Merck is underway with a Phase III trial evaluating Endocyte’s drug used in combination with DOXIL for the treatment of recurring late-stage ovarian cancer. The primary endpoint of the trial is progression-free survival as measured by the RECIST (Response Evaluation Criteria in Solid Tumor) standard, with the eventual endpoint of the patient making a full recovery.
EndoCyte is up 144% YTD, with a healthy financial picture and a promising position going into Phase III testing with patents for their therapies issued late last year.
Looking at the various applications of the therapy, licensing ventures, patent rights and a strong pipeline into an underserved market shows, EndoCyte is as uniquely positioned as OncoSec and Immunomedics.
The state of metastatic therapies looks to be very promising, given the lack of viable therapies and the potential for multi-use. Further, these therapies are on the cutting-edge, which presents a myriad of partnerships and patent opportunities.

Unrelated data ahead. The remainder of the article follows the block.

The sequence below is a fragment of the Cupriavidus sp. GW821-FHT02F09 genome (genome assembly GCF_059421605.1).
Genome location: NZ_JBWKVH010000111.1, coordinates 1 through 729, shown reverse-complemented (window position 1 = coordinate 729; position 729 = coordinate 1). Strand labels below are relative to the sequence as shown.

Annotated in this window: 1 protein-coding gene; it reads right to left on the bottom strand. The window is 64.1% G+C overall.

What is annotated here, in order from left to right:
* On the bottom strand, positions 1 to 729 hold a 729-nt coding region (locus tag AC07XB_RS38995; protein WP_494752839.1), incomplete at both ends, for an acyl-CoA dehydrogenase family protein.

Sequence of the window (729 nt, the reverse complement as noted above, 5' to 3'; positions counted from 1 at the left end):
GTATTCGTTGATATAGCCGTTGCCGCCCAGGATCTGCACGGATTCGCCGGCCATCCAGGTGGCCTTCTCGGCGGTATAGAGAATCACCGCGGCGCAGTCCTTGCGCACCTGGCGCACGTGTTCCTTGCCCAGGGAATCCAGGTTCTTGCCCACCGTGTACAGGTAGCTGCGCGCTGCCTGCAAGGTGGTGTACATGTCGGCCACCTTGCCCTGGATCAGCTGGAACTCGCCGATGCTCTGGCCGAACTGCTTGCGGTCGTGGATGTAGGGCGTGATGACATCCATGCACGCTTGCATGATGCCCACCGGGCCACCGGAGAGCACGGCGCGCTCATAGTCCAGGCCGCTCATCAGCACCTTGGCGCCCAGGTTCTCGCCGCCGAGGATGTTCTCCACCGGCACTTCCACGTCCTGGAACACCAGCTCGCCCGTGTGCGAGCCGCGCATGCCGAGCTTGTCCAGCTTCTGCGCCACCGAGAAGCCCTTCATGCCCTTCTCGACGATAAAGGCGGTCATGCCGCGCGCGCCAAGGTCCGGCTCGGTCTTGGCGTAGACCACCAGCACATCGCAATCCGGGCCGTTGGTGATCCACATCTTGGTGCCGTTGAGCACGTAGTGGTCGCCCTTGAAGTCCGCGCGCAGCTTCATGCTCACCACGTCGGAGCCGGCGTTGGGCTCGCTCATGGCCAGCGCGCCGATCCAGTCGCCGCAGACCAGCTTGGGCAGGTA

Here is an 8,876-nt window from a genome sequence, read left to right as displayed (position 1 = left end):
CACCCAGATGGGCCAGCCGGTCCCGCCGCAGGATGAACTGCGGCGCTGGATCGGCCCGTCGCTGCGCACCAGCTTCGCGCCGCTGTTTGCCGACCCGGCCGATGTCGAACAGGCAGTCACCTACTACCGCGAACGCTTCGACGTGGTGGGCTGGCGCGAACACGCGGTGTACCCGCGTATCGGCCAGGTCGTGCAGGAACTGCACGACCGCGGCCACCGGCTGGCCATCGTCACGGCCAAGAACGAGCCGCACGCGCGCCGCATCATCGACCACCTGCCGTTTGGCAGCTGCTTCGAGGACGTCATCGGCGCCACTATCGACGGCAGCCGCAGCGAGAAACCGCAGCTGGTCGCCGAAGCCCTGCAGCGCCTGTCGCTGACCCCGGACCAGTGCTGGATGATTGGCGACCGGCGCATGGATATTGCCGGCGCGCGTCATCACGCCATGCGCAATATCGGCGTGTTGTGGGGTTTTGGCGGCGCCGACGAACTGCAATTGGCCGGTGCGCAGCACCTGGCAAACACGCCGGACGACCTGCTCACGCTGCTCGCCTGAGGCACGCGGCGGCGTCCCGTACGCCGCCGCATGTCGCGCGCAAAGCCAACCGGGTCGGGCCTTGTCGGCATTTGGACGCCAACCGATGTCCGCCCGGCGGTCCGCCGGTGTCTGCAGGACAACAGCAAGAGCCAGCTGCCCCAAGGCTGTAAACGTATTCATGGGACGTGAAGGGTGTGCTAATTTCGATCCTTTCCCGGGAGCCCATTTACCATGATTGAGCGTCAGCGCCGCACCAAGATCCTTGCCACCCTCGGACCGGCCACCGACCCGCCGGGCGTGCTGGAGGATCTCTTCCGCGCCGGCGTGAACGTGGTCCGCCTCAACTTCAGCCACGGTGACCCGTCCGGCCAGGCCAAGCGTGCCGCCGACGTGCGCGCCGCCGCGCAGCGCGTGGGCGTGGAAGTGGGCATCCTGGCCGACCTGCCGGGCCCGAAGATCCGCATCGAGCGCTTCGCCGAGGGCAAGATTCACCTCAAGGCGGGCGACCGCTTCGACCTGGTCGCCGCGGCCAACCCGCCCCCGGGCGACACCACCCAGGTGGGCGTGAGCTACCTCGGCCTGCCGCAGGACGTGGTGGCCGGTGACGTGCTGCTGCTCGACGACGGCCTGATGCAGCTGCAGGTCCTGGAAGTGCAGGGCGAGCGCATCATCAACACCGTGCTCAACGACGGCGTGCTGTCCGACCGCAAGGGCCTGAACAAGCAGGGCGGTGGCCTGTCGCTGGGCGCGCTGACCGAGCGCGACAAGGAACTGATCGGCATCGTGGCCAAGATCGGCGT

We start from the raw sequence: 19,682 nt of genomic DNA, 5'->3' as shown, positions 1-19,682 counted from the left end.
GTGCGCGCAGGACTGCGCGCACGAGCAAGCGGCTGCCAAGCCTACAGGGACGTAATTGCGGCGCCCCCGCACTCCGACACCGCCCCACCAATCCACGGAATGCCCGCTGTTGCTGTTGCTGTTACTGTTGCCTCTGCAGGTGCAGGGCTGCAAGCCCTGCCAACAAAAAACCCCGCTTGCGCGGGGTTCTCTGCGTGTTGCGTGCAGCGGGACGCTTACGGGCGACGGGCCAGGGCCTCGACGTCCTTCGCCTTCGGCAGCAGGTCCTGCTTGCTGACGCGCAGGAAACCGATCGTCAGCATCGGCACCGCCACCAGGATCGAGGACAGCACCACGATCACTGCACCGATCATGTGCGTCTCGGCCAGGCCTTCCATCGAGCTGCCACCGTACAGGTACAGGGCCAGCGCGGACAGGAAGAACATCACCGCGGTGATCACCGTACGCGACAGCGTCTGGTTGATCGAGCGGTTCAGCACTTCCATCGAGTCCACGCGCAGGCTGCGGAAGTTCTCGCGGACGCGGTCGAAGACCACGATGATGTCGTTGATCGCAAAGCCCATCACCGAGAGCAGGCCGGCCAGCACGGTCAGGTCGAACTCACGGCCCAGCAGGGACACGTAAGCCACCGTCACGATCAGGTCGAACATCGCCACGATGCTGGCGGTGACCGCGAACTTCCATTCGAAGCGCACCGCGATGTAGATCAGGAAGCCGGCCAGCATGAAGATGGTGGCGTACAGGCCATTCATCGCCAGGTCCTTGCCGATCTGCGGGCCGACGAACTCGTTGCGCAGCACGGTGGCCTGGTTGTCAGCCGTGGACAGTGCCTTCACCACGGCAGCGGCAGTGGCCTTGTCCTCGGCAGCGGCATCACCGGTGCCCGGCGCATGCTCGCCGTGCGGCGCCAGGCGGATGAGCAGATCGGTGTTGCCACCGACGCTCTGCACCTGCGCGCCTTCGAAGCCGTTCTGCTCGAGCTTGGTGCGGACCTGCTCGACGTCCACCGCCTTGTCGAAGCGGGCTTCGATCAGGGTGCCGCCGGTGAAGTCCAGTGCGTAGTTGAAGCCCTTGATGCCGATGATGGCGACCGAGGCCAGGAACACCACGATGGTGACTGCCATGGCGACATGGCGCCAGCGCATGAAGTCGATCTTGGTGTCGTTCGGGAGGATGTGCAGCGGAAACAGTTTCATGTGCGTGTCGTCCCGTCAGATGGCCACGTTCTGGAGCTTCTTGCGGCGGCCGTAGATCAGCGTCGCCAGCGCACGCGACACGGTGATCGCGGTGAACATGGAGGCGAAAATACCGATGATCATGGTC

How can you write about metastatic cancer drugs without mentioning anti-PD-1 drugs from Bristol-Meyers and others? They are the bear in the room. BMS is the leader at present having acquired residual rights with the purchase of Medarex and a deal with ONO,but Merck and others are at their heals. The oncology community sees anti-PD-1 as a potential breakthrough not only with respect to melanoma but also for NSCLC and renal cancers based on results from BMS’s Phase 1B study. My only question is why is BMS allowing other companies to eliminate their lead? They are sitting back on an advanced melanoma trial and pursuing the other indications.The only reason I can see for their doing so is that they do not want to reduce the market for Vervoy which already is approved. They need a new blockbuster having lost patent protection for Plavix and withdrawn their Hepatitis C drug from testing.However, Vervoy has drawn negative recommendations from most cost-effectiveness agencies and increaing competition from BRAF inhibitors and other targeted therapies. It is a good drug but bot the blockbuster that anti-PD-1 can be. The question is whose blockbuster?